Allen & Overy partner Stephen Denyer is taking up a management role at the Law Society, but why has the solicitors’ representative body made such an appointment?
The solicitors’ representative body has for years faced accusations that it doesn’t give the Square Mile a square deal.
City solicitors view the Law Society with ambivalence at best, and at worst outright contempt. There’s a strong whiff of, “what have the Romans ever done for us?” from Monty Python’s “Life of Brian”, but without a long list of impressive achievements following the question.
Now Chancery Lane is on the verge of its biggest effort in recent memory to put paid to that woeful reputation by bringing in one of the City’s own magic circle heavy hitters. Stephen Denyer, a long-standing partner at Allen & Overy (A&O), will on 1 May move from the front line of global legal practice to what many view as the sedate, cloistered world of Chancery Lane bureaucracy (24 October 2013).
Some view the move as little more than a soft retirement sinecure. However, the Law Society’s hierarchy is doubtless banking on Denyer being the silver bullet that, once blasted, into the bosom of global practice will make City lawyers love Chancery Lane.
But as is so often the case with the accident prone body, there are already grumblings about the method and terms of Denyer’s appointment, as well as concern as to whether the move will only further alienate arguably the society’s core constituency – what is left of high street practice.
If nothing else, the Law Society is good at throwing money about when it wants to buy a new toy. Rumours abound Chancery Lane that Denyer’s deal to become head of City and international involves a salary of between £150,000 and £200,000.
Modest, perhaps, in the City and global powerhouse circles to which he is accustomed. But eye-watering to middle management worker bees at Chancery Lane, not to mention the tens of thousands of high street and legal aid solicitors struggling to keep afloat.
What will the society and by extension the profession get for its money?
There is no arguing that Denyer is a highly respected lawyer, who has built a connection of contacts at the top end of the global profession over the last two decades, not least through a long history of positions at the International Bar Association (IBA).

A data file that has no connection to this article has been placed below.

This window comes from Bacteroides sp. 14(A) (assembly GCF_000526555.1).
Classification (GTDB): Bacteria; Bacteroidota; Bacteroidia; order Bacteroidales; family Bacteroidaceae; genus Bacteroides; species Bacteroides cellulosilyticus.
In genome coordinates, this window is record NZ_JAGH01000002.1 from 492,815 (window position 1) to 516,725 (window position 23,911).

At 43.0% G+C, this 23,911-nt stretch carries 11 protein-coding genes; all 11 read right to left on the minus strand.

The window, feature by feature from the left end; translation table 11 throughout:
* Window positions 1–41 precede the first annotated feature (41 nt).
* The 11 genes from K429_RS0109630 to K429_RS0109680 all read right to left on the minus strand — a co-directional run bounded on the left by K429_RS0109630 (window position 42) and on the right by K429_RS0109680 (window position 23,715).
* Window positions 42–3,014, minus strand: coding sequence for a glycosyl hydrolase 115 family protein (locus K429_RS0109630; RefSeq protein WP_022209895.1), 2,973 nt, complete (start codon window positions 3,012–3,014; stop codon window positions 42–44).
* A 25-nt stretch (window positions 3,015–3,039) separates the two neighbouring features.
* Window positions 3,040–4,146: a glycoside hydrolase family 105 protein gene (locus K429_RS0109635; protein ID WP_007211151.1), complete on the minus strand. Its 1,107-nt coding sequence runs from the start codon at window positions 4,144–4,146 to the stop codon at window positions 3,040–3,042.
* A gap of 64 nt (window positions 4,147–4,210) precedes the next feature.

However, for the time being, he is keeping his own counsel regarding exactly what the Chancery Lane role entails.
“Over the last 35 years at A&O,” Denyer told The Lawyer, “I have always made it a rule not to speculate about what I was going to achieve and focus on in each new role I have taken on until sometime after I have started performing it. That way I can ensure my description of my plans is much better focused, altercated and aligned with wider strategy objectives. I intend to take the same approach in this case … and plan to give myself at least a month before I start making public pronouncements about what I am hoping to achieve.”
So bated breath is the order of the day for those taking an interest in the Law Society’s reputation in the City. But the soon-to-be-former A&O man has some cheerleaders.
“Stephen Denyer knows the City back to front and knows how important international law issues are for English solicitors,” says Alasdair Douglas, chairman of the City of London Law Society, the body many in the Square Mile see view having its finger much closer to the pulse of practice than its national counterpart.
“He’s one of the most impressive lawyers I’ve met during my 13-year tenure at the IBA,” says that body’s executive director, Mark Ellis. “He’s absolutely the right person to get the City on board. He has a broad reach of interests – he knows bar associations, corporate lawyers, pro bono specialists. I’d be extraordinarily surprised if there weren’t a real transformation at the Law Society as a result.”
Chancery Lane council members are also enthusiastically awaiting Denyer’s arrival.